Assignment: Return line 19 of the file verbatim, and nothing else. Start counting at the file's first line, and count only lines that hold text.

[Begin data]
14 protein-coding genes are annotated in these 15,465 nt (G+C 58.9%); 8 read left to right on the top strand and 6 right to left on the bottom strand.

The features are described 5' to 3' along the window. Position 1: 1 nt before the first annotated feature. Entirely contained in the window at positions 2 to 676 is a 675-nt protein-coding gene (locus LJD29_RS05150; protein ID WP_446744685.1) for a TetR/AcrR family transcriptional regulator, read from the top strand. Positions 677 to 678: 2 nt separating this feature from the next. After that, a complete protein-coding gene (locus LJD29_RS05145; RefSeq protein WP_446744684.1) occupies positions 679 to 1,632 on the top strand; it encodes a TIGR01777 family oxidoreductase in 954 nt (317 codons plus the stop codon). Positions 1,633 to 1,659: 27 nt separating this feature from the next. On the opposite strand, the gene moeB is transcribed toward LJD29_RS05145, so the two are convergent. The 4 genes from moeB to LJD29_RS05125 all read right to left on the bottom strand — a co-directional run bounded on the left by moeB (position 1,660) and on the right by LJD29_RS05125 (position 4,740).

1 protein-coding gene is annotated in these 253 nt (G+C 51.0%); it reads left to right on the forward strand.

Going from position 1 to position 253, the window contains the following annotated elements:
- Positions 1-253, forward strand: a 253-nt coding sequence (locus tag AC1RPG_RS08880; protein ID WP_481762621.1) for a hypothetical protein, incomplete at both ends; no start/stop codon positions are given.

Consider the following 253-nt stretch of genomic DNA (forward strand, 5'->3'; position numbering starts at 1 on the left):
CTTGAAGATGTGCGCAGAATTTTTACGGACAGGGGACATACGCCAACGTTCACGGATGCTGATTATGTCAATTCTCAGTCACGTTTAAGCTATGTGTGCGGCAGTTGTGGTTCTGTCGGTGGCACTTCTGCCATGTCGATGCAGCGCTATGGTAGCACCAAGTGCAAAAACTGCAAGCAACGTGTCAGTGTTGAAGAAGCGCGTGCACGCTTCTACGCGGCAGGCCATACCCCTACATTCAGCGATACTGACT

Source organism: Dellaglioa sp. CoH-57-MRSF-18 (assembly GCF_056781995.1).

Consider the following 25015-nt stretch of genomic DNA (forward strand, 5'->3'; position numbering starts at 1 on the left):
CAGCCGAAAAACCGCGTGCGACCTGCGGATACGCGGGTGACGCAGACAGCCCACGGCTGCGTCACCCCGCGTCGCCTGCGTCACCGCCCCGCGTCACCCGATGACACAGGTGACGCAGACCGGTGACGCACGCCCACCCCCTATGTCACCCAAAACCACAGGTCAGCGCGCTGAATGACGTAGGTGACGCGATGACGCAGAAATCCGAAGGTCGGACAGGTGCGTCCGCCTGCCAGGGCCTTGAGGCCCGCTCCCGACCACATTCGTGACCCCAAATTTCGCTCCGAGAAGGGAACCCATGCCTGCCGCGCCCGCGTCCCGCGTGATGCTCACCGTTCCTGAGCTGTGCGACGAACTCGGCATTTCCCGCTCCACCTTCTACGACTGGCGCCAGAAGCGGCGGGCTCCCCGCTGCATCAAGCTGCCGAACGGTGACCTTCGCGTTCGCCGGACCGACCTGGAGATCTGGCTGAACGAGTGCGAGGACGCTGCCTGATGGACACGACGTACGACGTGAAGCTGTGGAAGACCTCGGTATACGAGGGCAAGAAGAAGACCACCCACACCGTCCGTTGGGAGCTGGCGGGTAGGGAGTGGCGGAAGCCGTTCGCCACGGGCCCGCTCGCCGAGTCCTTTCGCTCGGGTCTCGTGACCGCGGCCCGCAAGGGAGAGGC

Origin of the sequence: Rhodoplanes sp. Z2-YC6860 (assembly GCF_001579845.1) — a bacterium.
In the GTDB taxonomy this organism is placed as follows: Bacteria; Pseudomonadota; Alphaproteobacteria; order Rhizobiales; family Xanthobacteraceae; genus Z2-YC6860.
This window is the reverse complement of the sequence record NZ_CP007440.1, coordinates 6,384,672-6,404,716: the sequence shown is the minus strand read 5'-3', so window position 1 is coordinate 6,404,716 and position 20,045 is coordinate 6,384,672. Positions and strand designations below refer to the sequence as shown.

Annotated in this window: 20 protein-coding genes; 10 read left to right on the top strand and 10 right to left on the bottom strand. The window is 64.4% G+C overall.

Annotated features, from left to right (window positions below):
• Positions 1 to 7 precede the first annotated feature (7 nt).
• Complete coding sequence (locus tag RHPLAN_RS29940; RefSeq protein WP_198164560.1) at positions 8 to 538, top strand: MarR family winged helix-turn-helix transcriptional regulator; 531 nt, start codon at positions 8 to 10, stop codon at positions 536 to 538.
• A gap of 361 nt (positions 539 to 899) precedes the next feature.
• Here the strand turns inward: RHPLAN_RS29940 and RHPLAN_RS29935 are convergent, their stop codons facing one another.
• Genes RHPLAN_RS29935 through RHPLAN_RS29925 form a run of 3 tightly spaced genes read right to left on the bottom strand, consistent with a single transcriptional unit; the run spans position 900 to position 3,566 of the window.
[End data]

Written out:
• Here the strand turns inward: RHPLAN_RS29940 and RHPLAN_RS29935 are convergent, their stop codons facing one another.